Bolivia’s Evo Morales called Monday on the opposition that ousted him to “pacify the country” after he resigned Sunday under pressure from the military and right-wing protesters.
Morales, who was Bolivia’s first indigenous president, said his opposition rivals, Carlos Mesa and Luis Fernando Camacho, “discriminators and conspirators, will go down in history as racists and coup plotters.”
The ousting of Morales came three weeks after he won reelection in polls that were marred by disputed, unsubstantiated allegations of fraud.
The final vote count showed Morales had won 47.1 percent of the vote to Mesa’s 36.5 percent. Because Morales had won by more than 10 points, he was declared the winner without an additional runoff being scheduled, as outlined in the Bolivian constitution.
But Mesa and the opposition claimed that Morales only cleared the 10-point margin after a suspicious pause in vote reporting, after which Morales’ lead increased, implying the results had been tampered with.
The government offered a benign explanation, saying it took longer for votes in rural areas, where Morales’ popularity is stronger, to be counted and reported. Officials also said that they stopped posting preliminary “quick count” results later in the day because they wanted to avoid having two sets of results at the same time.
But the Organization of American States, an ostensibly neutral intergovernmental body that oversaw the election, released a statement the day after the election expressing “deep concern” over supposed irregularities in the final result.
The OAS statement was followed by similar statements from the White House and Republican U.S. Senator Marco Rubio, an outspoken critic of left-wing governments in Latin American including that of Morales’ Movement Toward Socialism party.
Weeks of Violence
The election controversy sparked three weeks of protests and violent clashes between opponents and supporters of the government. Last week, a 20-year-old student was killed in the clashes and an indigenous, left-wing female mayor from a small town was terrorized by a right-wing mob, who cut her hair off and doused her with red paint.
Protesters kidnapped the mayor of a small town in central Bolivia, forcibly cut her hair, drenched her with red paint, made her sign an improvised resignation letter, then marched her through the streets barefoot, witnesses said https://t.co/uEZcXCGdx5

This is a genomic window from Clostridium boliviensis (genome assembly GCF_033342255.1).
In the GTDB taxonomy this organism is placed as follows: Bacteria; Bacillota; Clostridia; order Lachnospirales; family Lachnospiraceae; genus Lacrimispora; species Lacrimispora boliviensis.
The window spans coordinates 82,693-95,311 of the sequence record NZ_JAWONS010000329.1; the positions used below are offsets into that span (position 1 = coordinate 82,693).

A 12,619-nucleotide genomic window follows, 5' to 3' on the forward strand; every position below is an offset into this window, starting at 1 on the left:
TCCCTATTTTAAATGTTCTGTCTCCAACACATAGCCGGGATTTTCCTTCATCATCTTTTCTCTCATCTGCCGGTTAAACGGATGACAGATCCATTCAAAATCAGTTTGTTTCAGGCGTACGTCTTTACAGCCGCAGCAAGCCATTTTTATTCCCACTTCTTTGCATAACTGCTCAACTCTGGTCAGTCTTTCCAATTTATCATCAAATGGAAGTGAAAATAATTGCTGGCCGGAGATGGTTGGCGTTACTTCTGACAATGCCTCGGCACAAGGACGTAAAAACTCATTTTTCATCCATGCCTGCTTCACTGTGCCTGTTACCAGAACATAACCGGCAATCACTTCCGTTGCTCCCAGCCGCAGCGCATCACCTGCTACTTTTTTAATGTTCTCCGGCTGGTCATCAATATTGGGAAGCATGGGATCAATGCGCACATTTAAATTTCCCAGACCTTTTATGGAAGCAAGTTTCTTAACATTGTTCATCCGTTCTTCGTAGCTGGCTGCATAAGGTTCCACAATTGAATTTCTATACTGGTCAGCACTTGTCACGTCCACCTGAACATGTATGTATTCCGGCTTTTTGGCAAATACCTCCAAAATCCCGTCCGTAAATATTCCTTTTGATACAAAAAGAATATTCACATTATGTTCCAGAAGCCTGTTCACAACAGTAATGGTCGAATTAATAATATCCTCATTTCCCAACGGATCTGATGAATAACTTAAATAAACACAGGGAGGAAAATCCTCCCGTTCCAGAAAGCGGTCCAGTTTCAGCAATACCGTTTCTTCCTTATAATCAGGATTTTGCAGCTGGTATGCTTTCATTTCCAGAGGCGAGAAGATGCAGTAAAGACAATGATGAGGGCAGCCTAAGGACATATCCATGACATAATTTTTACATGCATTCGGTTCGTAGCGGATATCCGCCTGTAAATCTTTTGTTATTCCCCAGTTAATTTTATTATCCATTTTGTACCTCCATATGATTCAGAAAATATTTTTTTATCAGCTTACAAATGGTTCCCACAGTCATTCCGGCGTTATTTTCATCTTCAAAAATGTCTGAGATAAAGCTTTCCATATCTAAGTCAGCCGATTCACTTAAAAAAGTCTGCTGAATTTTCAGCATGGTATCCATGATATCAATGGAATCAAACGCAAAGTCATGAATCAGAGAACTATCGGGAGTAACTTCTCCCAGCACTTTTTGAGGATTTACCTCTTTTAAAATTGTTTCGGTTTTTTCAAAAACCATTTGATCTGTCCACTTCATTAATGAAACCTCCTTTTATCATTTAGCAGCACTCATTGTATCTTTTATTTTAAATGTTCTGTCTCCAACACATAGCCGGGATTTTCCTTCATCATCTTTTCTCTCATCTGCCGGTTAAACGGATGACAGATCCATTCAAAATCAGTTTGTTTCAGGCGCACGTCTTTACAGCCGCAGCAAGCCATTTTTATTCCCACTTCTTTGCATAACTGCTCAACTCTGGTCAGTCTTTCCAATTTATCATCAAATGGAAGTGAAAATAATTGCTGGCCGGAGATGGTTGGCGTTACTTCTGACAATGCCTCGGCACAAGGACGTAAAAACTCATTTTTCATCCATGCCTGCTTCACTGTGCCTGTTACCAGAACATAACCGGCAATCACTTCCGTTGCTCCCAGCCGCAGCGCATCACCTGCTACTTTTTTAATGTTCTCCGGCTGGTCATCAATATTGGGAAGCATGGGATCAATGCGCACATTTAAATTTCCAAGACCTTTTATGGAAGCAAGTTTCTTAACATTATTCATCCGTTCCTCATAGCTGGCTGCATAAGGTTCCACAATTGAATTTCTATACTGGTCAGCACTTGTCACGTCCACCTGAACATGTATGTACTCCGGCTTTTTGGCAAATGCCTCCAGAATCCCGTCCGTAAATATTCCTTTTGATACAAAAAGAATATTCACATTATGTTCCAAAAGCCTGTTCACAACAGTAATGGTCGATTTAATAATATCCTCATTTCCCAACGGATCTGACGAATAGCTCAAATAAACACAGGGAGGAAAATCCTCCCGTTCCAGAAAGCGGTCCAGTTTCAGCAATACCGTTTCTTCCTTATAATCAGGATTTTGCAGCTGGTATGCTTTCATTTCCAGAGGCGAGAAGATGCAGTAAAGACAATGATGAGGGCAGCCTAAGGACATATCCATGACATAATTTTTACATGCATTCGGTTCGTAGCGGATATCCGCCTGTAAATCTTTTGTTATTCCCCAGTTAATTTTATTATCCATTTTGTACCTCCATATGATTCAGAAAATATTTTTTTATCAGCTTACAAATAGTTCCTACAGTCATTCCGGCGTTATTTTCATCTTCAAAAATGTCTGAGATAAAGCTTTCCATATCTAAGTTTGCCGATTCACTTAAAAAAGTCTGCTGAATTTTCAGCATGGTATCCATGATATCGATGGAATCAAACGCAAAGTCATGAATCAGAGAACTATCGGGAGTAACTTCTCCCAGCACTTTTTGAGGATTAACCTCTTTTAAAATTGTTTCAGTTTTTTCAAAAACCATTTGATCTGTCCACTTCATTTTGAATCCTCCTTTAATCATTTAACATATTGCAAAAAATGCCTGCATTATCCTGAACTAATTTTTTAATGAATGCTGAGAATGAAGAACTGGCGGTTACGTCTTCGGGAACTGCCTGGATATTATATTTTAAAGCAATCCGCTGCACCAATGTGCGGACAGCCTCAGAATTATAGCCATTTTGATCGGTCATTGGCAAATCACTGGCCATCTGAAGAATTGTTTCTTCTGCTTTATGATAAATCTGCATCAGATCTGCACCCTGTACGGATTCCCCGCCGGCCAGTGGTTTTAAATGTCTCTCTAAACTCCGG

— The New York Times (@nytimes) November 8, 2019
The chaos came to a head Sunday after police forces began to join the anti-government protests and the military “suggested” that Morales resign.
Following the announcement, opposition protesters ransacked Morales’ house, painting graffiti and destroying the president’s property.
Despite the widespread allegations of tampering, the OAS, the opposition, nor Washington have yet to produce conclusive evidence of fraud in the October 20 election.
Reports indicated Sunday that Morales is likely to flee the country and is looking for a country that will grant him asylum.
A raft of ministerial resignations followed Morales’ announcement, with some officials some seeking refuge in the Mexican ambassador’s residence over fears of violence or arrest by forces loyal to the opposition.
Police announced on Sunday night that they had detained Maria Eugenia Choque, the head of the country’s electoral court, and
The mass wave of resignations raised the question over who was in charge, given that vice president Alvaro Garcia Linera also resigned.
Under the constitution, power then passes to the president of the Senate and the speaker of the lower house of Congress, in that order. But they have resigned, too.
An opposition senator, Jeanine Anez, said on Sunday she would assume the interim presidency of Bolivia. But Congress will first have to be convened for a vote to take place.
With the situation in Bolivia unclear following the fast-moving events, the right-wing government of Colombia called for an urgent meeting of the OAS permanent council to look for solutions.
Allies Denounce Coup
Morales, a member of the Aymara indigenous community, is a former coca farmer who became Bolivia’s first indigenous president in 2006.
He defended his legacy Sunday, which includes landmark gains against hunger and poverty and tripling the country’s economy during his nearly 14 years in office.
Latin American leftist allies rallied to denounce what they called a coup against one of their own.
Venezuela’s President Nicolas Maduro said Morales and Bolivia’s indigenous communities were “victims of racism.”
Hooded demonstrators overran Venezuela’s embassy in La Paz on Sunday, the country’s ambassador, Crisbeylee Gonzalez, told state news agency ABI.
Cuba’s Foreign Minister Bruno Rodriguez described Morales as “a protagonist and a symbol of the rights of the indigenous peoples of our Americas.”
Brazil’s Luiz Inacio Lula da Silva said the coup that removed Morales was evidence of “an economic elite in Latin America that did not know how to share democracy with poor people.”
Argentina’s president-elect Alberto Fernandez said a coup had been carried out “by the joint actions of violent civilians, police personnel who confined themselves to their barracks, and the passivity of the army.”
On Monday, the Russian government, also an ally of Morales, said violent action by the opposition had forced Morales out, while UN secretary-general Antonio Guterres called for “restraint” from all sides.
The Globe Post’s Bryan Bowman contributed reporting to this article.